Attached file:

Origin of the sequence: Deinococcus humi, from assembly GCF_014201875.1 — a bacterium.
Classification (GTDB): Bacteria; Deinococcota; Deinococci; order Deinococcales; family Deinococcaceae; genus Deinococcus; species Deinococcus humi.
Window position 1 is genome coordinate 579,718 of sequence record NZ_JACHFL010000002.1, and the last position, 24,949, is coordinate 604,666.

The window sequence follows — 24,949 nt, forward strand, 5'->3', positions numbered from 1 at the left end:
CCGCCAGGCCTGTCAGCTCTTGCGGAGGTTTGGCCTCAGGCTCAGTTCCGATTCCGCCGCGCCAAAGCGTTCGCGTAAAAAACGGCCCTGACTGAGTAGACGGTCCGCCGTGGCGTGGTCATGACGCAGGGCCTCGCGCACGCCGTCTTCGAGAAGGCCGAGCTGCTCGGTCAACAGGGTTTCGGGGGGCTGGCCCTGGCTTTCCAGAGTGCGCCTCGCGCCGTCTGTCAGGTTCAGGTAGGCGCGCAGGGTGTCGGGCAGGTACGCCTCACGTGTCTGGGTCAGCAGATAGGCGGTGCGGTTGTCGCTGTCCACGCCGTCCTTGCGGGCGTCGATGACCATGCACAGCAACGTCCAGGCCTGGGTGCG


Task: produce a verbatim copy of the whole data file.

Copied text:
Origin of the sequence: Deinococcus humi, from assembly GCF_014201875.1 — a bacterium.
Classification (GTDB): Bacteria; Deinococcota; Deinococci; order Deinococcales; family Deinococcaceae; genus Deinococcus; species Deinococcus humi.
Window position 1 is genome coordinate 579,718 of sequence record NZ_JACHFL010000002.1, and the last position, 24,949, is coordinate 604,666.

The window sequence follows — 24,949 nt, forward strand, 5'->3', positions numbered from 1 at the left end:
CCGCCAGGCCTGTCAGCTCTTGCGGAGGTTTGGCCTCAGGCTCAGTTCCGATTCCGCCGCGCCAAAGCGTTCGCGTAAAAAACGGCCCTGACTGAGTAGACGGTCCGCCGTGGCGTGGTCATGACGCAGGGCCTCGCGCACGCCGTCTTCGAGAAGGCCGAGCTGCTCGGTCAACAGGGTTTCGGGGGGCTGGCCCTGGCTTTCCAGAGTGCGCCTCGCGCCGTCTGTCAGGTTCAGGTAGGCGCGCAGGGTGTCGGGCAGGTACGCCTCACGTGTCTGGGTCAGCAGATAGGCGGTGCGGTTGTCGCTGTCCACGCCGTCCTTGCGGGCGTCGATGACCATGCACAGCAACGTCCAGGCCTGGGTGCG